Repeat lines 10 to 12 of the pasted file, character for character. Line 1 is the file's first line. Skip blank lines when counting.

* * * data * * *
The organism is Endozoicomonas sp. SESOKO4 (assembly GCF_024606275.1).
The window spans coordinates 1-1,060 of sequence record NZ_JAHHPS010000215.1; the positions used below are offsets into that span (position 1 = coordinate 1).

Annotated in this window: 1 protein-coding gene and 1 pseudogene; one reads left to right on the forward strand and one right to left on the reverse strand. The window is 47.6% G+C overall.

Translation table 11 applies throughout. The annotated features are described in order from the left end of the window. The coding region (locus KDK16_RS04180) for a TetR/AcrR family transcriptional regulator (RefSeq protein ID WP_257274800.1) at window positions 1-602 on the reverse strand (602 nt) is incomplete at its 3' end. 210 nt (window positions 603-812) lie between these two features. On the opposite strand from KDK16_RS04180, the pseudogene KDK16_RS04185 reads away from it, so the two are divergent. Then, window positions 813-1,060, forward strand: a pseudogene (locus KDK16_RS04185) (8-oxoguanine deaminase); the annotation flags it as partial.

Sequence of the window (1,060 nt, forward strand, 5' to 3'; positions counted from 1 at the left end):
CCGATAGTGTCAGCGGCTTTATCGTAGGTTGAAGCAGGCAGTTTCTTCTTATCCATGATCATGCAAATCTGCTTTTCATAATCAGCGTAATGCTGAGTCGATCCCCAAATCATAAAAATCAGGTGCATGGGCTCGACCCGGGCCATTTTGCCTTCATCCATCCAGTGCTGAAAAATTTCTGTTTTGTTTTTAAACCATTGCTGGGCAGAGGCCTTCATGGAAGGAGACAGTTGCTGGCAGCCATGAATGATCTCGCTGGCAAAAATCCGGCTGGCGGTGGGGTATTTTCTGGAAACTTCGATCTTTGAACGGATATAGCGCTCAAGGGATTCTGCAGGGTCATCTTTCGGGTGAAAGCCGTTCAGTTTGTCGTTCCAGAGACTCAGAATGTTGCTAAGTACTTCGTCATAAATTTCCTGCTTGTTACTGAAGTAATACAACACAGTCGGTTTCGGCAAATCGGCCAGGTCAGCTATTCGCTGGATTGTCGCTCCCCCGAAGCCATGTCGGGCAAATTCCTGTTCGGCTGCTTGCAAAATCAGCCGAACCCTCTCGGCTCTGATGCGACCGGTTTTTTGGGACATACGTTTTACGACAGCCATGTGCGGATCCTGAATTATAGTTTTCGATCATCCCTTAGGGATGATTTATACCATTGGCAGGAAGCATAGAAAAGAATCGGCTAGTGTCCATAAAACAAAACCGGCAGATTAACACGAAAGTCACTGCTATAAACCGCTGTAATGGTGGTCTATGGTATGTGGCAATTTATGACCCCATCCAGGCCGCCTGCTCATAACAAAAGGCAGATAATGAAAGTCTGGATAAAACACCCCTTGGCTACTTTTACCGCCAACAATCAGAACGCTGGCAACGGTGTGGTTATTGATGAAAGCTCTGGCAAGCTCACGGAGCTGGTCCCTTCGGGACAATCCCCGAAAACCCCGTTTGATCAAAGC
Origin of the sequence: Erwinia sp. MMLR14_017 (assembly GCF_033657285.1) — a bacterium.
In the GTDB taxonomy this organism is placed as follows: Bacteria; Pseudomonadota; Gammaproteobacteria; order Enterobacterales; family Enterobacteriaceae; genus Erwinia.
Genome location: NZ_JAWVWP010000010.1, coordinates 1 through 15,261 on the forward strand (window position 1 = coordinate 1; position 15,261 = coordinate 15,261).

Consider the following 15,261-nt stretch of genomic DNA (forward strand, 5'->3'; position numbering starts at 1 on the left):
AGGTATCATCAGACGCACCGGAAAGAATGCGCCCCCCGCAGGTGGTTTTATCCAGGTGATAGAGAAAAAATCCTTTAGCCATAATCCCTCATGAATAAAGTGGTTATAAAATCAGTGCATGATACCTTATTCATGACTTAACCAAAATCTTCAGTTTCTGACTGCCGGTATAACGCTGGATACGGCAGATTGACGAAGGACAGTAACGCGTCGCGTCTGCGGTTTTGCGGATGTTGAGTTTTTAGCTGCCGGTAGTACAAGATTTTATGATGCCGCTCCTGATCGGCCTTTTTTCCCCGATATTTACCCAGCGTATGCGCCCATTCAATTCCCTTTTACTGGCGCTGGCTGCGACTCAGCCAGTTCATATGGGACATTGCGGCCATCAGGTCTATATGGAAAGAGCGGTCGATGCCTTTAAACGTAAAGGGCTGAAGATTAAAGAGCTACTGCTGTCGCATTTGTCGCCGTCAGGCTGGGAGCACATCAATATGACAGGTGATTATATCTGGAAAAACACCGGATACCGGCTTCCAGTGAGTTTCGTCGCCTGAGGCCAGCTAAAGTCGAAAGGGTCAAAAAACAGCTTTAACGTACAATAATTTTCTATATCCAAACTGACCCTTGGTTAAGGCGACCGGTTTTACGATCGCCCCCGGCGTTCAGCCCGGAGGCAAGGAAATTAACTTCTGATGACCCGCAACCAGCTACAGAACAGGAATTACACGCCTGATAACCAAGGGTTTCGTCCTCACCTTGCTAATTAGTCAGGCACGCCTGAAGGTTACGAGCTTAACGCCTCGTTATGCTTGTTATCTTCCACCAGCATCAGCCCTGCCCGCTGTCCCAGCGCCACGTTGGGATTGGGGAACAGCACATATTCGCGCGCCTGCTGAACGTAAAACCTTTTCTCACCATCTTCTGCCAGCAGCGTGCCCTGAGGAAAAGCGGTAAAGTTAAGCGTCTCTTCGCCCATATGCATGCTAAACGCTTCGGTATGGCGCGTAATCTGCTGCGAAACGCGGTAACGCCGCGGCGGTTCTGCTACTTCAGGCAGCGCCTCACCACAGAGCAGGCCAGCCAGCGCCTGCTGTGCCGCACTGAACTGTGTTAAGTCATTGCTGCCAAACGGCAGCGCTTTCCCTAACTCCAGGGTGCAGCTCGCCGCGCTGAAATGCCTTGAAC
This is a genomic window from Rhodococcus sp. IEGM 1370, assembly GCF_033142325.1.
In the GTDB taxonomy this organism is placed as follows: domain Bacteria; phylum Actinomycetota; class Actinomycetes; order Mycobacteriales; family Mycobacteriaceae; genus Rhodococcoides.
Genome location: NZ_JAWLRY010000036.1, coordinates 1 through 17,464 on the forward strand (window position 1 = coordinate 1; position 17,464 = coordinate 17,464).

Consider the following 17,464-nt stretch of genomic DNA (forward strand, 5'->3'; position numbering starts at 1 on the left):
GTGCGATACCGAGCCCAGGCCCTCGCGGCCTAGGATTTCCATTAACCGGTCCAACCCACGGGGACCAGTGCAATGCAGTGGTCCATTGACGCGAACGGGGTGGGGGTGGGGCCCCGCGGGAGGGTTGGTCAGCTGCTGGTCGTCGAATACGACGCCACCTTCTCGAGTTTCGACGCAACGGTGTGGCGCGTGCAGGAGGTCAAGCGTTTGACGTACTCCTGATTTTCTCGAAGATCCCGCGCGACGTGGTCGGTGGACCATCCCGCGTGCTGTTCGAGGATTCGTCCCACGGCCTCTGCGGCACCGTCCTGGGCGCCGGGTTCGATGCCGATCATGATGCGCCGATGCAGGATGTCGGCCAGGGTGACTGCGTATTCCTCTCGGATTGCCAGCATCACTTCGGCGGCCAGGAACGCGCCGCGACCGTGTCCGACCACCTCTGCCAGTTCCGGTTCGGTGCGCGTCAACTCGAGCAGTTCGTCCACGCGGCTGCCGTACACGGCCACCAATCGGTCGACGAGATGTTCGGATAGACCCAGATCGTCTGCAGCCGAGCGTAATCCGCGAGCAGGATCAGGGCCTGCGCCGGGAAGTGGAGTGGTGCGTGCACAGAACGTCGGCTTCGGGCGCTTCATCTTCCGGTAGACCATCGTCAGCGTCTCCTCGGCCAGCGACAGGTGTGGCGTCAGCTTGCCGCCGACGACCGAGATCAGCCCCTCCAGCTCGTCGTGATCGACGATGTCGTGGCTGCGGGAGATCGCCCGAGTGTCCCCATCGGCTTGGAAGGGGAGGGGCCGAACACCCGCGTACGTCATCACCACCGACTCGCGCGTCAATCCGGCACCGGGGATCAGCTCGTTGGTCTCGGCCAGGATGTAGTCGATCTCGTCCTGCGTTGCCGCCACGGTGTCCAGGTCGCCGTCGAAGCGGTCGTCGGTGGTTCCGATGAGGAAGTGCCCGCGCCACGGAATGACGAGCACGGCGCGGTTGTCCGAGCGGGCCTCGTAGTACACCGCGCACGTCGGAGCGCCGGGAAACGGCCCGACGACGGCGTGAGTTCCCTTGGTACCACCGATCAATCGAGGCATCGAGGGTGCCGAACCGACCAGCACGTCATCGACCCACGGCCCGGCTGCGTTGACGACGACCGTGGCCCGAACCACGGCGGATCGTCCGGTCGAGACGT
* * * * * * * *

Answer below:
Consider the following 15,261-nt stretch of genomic DNA (forward strand, 5'->3'; position numbering starts at 1 on the left):
AGGTATCATCAGACGCACCGGAAAGAATGCGCCCCCCGCAGGTGGTTTTATCCAGGTGATAGAGAAAAAATCCTTTAGCCATAATCCCTCATGAATAAAGTGGTTATAAAATCAGTGCATGATACCTTATTCATGACTTAACCAAAATCTTCAGTTTCTGACTGCCGGTATAACGCTGGATACGGCAGATTGACGAAGGACAGTAACGCGTCGCGTCTGCGGTTTTGCGGATGTTGAGTTTTTAGCTGCCGGTAGTACAAGATTTTATGATGCCGCTCCTGATCGGCCTTTTTTCCCCGATATTTACCCAGCGTATGCGCCCATTCAATTCCCTTTTACTGGCGCTGGCTGCGACTCAGCCAGTTCATATGGGACATTGCGGCCATCAGGTCTATATGGAAAGAGCGGTCGATGCCTTTAAACGTAAAGGGCTGAAGATTAAAGAGCTACTGCTGTCGCATTTGTCGCCGTCAGGCTGGGAGCACATCAATATGACAGGTGATTATATCTGGAAAAACACCGGATACCGGCTTCCAGTGAGTTTCGTCGCCTGAGGCCAGCTAAAGTCGAAAGGGTCAAAAAACAGCTTTAACGTACAATAATTTTCTATATCCAAACTGACCCTTGGTTAAGGCGACCGGTTTTACGATCGCCCCCGGCGTTCAGCCCGGAGGCAAGGAAATTAACTTCTGATGACCCGCAACCAGCTACAGAACAGGAATTACACGCCTGATAACCAAGGGTTTCGTCCTCACCTTGCTAATTAGTCAGGCACGCCTGAAGGTTACGAGCTTAACGCCTCGTTATGCTTGTTATCTTCCACCAGCATCAGCCCTGCCCGCTGTCCCAGCGCCACGTTGGGATTGGGGAACAGCACATATTCGCGCGCCTGCTGAACGTAAAACCTTTTCTCACCATCTTCTGCCAGCAGCGTGCCCTGAGGAAAAGCGGTAAAGTTAAGCGTCTCTTCGCCCATATGCATGCTAAACGCTTCGGTATGGCGCGTAATCTGCTGCGAAACGCGGTAACGCCGCGGCGGTTCTGCTACTTCAGGCAGCGCCTCACCACAGAGCAGGCCAGCCAGCGCCTGCTGTGCCGCACTGAACTGTGTTAAGTCATTGCTGCCAAACGGCAGCGCTTTCCCTAACTCCAGGGTGCAGCTCGCCGCGCTGAAATGCCTTGAAC
This is a genomic window from Rhodococcus sp. IEGM 1370, assembly GCF_033142325.1.